Over the years I have spoken at a number of user group meetings and conferences and have been teaching at the University of California - San Diego Extension since 2001. In all of these instances, my primary responsibility has been to speak, present, and teach. I have not had to worry about the plethora of other concerns, such as: advertising or marketing; procuring a venue; handling sign ups and collecting and processing payment; providing printouts; arranging for catering; ensuring that comforts like snacks, water, coffee, and soda were available to attendees; and set up and tear down. All of these responsibilities became mine when I decided to put on a one day conference/training event back in February of this year. This event was held on Saturday, April 21st, and I'm happy to report that it went off as smooth as I had hoped for in my wildest dreams.
I learned so much from this experience and wanted to share some lessons learned from my experience for those interested in arranging their own developer-related conferences, events, or user group meetings. Note that the event held this past Saturday had 48 attendees. My comments and suggestions might not apply of be applicable for significantly smaller or larger events. Also my advice is geared toward those who are putting on such an event by themselves or as part of a non-profit group and that they don't have the resources of a large company to tap into.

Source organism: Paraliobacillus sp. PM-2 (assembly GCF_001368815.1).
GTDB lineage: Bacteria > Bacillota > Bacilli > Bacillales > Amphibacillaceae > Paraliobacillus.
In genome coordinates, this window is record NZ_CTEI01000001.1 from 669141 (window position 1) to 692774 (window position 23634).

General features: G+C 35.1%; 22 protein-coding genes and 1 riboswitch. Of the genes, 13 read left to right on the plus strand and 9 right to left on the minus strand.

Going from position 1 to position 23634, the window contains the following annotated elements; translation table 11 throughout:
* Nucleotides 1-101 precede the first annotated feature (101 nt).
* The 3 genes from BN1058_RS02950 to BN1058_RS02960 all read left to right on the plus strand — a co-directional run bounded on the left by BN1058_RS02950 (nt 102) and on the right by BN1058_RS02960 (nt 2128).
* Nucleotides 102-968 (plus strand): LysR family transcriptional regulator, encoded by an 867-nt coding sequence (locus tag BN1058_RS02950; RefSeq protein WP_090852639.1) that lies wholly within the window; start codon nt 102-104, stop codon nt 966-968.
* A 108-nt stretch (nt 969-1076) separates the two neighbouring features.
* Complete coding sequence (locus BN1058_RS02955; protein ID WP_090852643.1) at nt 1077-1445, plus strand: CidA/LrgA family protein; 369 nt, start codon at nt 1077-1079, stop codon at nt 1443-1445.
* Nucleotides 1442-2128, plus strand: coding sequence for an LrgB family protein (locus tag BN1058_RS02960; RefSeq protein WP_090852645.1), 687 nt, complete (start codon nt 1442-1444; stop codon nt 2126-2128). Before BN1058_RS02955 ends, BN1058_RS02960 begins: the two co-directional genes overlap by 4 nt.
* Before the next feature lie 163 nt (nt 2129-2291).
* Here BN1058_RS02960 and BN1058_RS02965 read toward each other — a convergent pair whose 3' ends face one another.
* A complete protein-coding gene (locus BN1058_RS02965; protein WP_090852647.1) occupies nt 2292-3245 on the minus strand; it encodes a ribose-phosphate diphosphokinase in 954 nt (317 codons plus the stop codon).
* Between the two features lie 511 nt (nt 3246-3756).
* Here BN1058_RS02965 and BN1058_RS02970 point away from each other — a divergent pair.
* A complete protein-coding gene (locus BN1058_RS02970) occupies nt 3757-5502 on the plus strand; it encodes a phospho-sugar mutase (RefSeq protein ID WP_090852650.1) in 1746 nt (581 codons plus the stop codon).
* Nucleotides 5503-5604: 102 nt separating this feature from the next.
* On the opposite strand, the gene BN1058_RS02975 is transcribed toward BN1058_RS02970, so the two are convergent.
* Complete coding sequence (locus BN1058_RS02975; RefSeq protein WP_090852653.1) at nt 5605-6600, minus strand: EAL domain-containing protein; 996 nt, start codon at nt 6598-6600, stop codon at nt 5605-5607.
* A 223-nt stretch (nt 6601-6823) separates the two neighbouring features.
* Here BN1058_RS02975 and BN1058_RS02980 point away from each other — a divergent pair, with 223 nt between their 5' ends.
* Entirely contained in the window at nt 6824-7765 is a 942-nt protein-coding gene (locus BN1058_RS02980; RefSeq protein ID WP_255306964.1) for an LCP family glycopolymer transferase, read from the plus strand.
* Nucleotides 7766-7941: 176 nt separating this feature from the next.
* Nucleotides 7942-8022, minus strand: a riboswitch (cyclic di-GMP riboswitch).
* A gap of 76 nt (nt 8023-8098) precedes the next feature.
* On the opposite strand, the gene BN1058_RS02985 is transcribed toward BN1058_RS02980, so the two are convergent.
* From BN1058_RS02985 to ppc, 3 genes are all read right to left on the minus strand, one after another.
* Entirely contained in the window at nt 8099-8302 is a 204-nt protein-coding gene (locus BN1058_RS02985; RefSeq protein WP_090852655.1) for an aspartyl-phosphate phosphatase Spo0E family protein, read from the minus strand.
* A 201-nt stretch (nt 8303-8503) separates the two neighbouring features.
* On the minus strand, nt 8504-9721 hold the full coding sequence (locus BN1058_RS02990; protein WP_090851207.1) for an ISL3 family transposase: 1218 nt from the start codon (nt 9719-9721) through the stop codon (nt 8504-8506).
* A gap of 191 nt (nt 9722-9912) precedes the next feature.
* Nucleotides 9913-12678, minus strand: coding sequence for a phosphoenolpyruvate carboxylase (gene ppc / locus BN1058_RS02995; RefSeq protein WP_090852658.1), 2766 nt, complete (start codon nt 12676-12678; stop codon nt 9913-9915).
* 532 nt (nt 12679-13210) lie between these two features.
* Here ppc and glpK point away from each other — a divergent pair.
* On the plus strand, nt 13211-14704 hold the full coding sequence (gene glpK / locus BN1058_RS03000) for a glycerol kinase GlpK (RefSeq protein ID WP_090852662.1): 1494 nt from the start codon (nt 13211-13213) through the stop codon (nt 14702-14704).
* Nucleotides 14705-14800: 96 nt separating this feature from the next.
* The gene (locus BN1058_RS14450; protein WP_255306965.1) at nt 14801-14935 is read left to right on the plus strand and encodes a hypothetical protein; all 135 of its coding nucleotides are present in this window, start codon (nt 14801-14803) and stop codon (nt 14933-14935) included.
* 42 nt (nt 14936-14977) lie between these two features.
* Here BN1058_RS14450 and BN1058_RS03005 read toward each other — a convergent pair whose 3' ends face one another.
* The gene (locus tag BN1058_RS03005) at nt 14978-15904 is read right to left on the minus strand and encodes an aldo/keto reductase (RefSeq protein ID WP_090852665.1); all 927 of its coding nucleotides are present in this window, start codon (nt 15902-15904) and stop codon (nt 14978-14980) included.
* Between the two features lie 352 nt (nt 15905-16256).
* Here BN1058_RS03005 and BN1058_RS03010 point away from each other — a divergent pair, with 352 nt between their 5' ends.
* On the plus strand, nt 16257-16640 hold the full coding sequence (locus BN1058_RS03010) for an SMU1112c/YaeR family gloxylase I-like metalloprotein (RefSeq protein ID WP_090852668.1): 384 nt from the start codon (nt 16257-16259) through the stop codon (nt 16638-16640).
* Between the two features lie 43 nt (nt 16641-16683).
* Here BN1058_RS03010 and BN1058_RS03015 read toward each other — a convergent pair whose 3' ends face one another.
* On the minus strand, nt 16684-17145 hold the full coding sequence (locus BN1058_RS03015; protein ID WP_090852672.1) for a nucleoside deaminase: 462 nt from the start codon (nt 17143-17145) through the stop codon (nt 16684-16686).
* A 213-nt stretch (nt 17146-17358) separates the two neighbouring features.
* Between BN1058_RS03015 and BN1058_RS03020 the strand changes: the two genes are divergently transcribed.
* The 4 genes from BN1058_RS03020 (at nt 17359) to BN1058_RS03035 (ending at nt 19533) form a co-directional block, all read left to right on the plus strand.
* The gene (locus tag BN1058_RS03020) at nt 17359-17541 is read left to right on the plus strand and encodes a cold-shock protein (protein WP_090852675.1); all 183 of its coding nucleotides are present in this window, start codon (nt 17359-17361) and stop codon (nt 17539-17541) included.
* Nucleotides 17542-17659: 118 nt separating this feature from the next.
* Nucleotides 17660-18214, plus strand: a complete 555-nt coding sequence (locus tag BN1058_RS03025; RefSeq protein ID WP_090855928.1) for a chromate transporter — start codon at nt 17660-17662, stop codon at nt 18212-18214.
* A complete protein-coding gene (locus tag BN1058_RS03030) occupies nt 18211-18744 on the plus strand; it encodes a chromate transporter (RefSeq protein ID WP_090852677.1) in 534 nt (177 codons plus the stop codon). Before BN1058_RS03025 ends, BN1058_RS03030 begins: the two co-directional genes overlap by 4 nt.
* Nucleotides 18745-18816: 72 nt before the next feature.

Marketing and Advertising
I marketed this event in the following ways:
- Direct interaction. I do consulting and training work for some businesses local to San Diego, and told them of this event in person
- Via this blog
- By emailing my past UCSD Extension students
- Attending the ASP.NET SIG meeting in March here in San Diego and promoting the event
- Asking Dan Mathson and David McCarter (who help run the ASP.NET SIG and San Diego .NET Developer group, respectively) to email their email lists with a blurb announcing the event
Unfortunately, I didn't keep detailed statistics as to what source my sign ups came from, but based on the dates of the sign ups I can make educated guesses as to the marketing campaign that resulted in the sign up.
As the following chart shows, the emails coming directly from Dan and David were, by far, the largest source of attendees. The second largest source of sign ups was from emailing my past UCSD students. While Dan and David's emails provided a larger total number of sign ups, the emails to my students had a much higher sign up rate. Dan and David sent emails to nearly 1,800 local developers for a conversion rate of about 1.5%, whereas I contacted less than 100 past students for a conversion rate roughly ten times higher.